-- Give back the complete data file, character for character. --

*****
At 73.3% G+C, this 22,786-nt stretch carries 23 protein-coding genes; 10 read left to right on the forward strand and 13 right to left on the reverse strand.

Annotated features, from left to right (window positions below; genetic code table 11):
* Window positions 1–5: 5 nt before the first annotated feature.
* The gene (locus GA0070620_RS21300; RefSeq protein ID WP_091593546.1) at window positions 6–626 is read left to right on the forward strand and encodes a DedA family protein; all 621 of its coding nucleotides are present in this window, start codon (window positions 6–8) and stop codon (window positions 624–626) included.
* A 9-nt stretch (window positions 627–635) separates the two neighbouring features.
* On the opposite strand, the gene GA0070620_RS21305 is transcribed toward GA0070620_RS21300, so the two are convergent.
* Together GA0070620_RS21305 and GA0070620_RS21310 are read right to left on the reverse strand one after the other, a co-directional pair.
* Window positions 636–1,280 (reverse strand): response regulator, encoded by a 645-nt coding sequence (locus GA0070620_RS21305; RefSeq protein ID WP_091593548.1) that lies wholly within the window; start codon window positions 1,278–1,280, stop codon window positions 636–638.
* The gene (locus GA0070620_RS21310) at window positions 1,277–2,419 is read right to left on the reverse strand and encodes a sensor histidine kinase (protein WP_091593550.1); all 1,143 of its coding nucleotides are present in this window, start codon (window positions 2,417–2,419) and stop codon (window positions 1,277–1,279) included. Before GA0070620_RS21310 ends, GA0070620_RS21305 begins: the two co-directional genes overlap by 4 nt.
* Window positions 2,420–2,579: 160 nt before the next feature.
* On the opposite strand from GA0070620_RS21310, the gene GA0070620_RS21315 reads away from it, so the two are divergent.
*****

At 73.3% G+C, this 22,786-nt stretch carries 23 protein-coding genes; 10 read left to right on the forward strand and 13 right to left on the reverse strand.

Annotated features, from left to right (window positions below; genetic code table 11):
* Window positions 1–5: 5 nt before the first annotated feature.
* The gene (locus GA0070620_RS21300; RefSeq protein ID WP_091593546.1) at window positions 6–626 is read left to right on the forward strand and encodes a DedA family protein; all 621 of its coding nucleotides are present in this window, start codon (window positions 6–8) and stop codon (window positions 624–626) included.
* A 9-nt stretch (window positions 627–635) separates the two neighbouring features.
* On the opposite strand, the gene GA0070620_RS21305 is transcribed toward GA0070620_RS21300, so the two are convergent.
* Together GA0070620_RS21305 and GA0070620_RS21310 are read right to left on the reverse strand one after the other, a co-directional pair.
* Window positions 636–1,280 (reverse strand): response regulator, encoded by a 645-nt coding sequence (locus GA0070620_RS21305; RefSeq protein ID WP_091593548.1) that lies wholly within the window; start codon window positions 1,278–1,280, stop codon window positions 636–638.
* The gene (locus GA0070620_RS21310) at window positions 1,277–2,419 is read right to left on the reverse strand and encodes a sensor histidine kinase (protein WP_091593550.1); all 1,143 of its coding nucleotides are present in this window, start codon (window positions 2,417–2,419) and stop codon (window positions 1,277–1,279) included. Before GA0070620_RS21310 ends, GA0070620_RS21305 begins: the two co-directional genes overlap by 4 nt.
* Window positions 2,420–2,579: 160 nt before the next feature.
* On the opposite strand from GA0070620_RS21310, the gene GA0070620_RS21315 reads away from it, so the two are divergent.